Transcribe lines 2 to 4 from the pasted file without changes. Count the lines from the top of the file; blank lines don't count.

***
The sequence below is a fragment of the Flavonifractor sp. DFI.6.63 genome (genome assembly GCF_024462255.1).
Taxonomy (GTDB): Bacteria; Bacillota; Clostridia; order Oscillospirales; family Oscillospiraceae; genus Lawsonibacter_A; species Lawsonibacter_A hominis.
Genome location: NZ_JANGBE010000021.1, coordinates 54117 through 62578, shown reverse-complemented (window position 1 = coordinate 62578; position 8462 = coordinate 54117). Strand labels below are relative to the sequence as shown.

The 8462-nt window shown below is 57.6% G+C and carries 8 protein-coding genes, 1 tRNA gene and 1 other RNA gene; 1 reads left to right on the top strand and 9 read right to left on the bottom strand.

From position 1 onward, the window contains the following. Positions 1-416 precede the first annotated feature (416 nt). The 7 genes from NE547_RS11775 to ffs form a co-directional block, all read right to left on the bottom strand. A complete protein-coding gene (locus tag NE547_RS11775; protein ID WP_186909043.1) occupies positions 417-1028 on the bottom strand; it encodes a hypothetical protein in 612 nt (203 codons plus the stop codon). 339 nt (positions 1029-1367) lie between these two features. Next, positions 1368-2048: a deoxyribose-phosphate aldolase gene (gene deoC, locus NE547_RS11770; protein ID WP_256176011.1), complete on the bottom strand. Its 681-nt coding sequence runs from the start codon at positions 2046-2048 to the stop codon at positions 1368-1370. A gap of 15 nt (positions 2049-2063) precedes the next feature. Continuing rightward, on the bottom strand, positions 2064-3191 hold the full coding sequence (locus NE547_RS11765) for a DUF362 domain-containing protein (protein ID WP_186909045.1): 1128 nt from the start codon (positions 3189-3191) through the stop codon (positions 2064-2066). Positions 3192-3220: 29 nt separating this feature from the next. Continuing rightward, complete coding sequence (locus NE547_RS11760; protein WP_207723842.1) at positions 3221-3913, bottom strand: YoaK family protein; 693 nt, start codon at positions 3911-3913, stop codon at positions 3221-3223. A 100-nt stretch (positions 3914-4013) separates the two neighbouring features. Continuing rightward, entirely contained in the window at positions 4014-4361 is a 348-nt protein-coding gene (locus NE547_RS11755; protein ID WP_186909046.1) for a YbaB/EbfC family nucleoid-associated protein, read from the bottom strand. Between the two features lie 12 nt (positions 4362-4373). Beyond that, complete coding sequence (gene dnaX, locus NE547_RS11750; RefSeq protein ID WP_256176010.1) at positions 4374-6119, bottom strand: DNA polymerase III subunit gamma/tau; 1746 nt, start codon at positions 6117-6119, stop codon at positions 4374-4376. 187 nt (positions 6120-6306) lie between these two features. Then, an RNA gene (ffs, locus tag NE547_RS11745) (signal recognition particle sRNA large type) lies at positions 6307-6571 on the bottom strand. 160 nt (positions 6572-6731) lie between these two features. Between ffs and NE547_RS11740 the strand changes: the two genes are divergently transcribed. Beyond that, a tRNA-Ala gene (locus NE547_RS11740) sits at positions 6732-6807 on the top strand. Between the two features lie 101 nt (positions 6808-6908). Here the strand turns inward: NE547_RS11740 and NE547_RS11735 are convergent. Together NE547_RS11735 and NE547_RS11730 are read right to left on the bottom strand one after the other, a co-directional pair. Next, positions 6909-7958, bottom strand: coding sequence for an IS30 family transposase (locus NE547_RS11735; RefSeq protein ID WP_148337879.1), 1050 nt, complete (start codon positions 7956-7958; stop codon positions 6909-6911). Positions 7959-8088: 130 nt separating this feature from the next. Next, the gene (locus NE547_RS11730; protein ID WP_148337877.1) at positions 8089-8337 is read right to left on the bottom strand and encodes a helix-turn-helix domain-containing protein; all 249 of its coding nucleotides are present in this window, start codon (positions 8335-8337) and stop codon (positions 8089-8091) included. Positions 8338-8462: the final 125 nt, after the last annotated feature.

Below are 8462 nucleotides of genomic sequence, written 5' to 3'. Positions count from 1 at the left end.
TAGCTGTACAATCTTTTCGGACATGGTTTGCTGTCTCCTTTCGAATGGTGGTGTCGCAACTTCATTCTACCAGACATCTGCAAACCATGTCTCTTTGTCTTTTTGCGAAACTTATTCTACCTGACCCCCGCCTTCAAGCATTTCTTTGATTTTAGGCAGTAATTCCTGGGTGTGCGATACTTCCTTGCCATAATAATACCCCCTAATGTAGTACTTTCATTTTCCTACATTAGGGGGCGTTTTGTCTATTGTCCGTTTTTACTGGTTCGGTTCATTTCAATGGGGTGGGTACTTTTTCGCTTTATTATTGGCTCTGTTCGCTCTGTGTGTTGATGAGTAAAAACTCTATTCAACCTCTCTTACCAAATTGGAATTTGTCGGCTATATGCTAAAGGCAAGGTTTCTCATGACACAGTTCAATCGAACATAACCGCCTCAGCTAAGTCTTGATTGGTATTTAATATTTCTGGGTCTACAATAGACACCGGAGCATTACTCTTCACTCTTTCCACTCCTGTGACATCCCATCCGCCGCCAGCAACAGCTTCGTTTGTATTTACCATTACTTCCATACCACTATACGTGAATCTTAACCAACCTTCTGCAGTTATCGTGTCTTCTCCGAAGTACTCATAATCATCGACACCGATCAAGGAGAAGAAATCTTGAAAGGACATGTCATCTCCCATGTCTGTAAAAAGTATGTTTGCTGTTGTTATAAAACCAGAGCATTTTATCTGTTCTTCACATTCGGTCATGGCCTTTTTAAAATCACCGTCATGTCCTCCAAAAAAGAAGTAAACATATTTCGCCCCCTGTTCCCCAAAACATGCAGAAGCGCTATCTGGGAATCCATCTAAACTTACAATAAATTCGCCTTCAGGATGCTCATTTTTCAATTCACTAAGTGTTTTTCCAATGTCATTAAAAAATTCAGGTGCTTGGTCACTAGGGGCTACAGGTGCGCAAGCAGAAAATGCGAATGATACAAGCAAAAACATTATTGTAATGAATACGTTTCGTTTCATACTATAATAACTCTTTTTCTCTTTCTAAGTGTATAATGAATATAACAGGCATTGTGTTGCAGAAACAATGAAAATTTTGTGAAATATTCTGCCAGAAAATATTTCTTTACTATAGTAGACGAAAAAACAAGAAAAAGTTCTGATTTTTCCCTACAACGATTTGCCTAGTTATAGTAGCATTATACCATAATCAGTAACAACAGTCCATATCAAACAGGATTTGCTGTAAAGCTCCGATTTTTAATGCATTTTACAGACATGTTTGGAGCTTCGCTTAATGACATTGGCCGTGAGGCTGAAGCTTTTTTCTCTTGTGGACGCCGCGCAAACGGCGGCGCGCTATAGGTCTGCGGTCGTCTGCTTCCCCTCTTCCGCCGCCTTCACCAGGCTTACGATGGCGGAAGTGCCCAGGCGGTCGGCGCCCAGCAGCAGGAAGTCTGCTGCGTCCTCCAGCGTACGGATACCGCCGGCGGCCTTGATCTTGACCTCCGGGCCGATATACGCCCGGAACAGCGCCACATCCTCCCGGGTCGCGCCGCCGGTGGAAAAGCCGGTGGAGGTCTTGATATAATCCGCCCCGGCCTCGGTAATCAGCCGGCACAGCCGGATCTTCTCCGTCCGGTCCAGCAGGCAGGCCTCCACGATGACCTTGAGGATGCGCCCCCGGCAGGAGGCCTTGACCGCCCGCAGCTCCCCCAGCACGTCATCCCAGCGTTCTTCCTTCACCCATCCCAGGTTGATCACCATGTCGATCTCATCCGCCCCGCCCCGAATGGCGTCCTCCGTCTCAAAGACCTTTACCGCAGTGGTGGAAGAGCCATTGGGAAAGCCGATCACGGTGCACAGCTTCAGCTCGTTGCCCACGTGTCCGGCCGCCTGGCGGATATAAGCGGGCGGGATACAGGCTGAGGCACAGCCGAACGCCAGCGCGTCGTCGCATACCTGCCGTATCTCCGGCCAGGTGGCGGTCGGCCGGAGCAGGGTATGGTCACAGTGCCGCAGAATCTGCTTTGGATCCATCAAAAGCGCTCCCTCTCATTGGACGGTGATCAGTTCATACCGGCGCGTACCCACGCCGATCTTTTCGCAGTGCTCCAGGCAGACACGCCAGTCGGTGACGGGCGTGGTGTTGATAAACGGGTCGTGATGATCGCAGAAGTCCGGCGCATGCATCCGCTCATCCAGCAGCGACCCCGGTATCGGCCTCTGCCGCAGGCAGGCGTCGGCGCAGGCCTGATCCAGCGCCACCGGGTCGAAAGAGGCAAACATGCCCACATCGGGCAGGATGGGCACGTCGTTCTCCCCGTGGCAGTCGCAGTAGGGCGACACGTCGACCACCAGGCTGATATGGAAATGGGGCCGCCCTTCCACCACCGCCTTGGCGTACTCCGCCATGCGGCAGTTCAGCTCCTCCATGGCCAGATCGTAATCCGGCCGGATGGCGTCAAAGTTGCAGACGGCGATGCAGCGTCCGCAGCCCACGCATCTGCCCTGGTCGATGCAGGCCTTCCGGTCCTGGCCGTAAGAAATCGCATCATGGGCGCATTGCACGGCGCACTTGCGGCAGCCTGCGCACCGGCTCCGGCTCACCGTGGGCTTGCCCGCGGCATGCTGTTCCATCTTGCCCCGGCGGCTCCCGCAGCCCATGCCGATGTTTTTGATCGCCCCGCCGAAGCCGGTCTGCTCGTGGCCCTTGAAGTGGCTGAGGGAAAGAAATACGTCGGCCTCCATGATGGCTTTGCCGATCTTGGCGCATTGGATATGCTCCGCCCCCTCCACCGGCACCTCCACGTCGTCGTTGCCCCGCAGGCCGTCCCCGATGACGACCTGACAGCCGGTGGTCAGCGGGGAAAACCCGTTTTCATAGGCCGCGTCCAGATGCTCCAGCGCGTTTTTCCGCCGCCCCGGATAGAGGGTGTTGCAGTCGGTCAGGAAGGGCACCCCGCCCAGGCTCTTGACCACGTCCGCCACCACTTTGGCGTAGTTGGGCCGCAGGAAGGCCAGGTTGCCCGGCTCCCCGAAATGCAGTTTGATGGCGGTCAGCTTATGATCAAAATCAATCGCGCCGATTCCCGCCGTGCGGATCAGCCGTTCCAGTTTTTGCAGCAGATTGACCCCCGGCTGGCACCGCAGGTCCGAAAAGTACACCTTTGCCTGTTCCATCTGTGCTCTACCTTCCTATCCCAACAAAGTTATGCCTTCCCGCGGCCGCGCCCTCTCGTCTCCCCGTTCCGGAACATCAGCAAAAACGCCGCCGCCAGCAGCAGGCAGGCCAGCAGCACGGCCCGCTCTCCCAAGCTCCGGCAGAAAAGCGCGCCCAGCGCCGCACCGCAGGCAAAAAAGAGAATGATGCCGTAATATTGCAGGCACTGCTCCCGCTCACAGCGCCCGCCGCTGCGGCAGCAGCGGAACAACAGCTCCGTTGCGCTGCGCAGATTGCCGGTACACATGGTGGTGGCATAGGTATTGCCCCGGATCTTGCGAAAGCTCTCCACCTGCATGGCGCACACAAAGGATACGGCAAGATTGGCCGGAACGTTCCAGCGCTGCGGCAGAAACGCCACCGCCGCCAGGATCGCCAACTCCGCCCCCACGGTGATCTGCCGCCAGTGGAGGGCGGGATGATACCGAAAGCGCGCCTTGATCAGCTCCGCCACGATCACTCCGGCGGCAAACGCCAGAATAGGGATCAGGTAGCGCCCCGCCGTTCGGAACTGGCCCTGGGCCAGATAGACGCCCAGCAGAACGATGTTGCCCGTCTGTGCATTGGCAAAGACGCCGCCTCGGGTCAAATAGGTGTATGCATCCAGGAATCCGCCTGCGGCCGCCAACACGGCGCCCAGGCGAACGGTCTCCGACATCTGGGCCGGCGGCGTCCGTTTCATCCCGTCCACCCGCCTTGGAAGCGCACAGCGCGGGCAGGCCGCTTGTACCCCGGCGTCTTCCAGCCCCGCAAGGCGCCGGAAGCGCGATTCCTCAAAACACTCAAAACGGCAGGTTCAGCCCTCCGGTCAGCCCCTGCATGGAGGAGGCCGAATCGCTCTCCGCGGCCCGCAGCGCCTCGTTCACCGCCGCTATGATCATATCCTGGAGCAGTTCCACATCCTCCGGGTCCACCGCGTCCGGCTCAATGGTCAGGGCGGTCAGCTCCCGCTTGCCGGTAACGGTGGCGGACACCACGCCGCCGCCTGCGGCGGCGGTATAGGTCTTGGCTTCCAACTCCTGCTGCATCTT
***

Taxonomy (GTDB): Bacteria; Bacillota; Clostridia; order Oscillospirales; family Oscillospiraceae; genus Lawsonibacter_A; species Lawsonibacter_A hominis.
Genome location: NZ_JANGBE010000021.1, coordinates 54117 through 62578, shown reverse-complemented (window position 1 = coordinate 62578; position 8462 = coordinate 54117). Strand labels below are relative to the sequence as shown.

The 8462-nt window shown below is 57.6% G+C and carries 8 protein-coding genes, 1 tRNA gene and 1 other RNA gene; 1 reads left to right on the top strand and 9 read right to left on the bottom strand.